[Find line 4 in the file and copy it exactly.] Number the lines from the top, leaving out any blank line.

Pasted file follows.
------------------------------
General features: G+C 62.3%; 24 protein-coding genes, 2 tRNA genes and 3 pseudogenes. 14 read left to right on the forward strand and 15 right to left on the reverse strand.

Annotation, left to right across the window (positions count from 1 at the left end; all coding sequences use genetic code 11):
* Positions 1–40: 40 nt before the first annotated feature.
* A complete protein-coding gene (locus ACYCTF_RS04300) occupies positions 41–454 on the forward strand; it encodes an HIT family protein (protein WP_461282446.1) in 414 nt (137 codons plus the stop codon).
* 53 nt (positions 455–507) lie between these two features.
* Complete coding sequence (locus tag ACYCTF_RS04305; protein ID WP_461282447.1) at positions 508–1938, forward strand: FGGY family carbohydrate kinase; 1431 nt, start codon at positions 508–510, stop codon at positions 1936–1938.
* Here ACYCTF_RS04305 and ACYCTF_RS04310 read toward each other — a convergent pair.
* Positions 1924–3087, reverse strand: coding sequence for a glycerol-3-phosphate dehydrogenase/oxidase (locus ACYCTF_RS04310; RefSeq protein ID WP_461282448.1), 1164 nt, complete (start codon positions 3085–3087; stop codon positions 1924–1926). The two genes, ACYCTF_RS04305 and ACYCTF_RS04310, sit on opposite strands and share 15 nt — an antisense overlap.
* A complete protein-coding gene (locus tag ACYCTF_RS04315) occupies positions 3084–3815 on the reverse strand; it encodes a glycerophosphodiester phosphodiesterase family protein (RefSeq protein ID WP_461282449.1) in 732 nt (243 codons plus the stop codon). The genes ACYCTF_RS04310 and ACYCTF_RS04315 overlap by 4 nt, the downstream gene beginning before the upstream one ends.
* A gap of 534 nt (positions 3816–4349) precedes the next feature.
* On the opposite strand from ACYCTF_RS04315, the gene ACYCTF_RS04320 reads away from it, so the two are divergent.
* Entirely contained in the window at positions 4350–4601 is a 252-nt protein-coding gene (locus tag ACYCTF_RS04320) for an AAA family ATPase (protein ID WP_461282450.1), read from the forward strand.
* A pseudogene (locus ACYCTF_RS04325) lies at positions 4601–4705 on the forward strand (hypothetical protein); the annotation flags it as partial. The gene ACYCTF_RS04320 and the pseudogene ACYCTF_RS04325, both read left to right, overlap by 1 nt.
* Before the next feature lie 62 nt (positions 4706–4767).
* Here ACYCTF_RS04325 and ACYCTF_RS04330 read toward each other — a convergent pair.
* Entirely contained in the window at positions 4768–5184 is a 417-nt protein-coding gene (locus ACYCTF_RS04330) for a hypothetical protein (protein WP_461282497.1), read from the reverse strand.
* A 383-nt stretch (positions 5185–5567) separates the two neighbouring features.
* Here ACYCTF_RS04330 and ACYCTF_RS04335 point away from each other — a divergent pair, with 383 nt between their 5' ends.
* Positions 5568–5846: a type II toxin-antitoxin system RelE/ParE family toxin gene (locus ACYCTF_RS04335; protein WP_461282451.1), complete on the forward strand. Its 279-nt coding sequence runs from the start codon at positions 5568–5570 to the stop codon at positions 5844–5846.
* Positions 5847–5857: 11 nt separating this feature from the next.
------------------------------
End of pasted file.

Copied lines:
* A complete protein-coding gene (locus ACYCTF_RS04300) occupies positions 41–454 on the forward strand; it encodes an HIT family protein (protein WP_461282446.1) in 414 nt (137 codons plus the stop codon).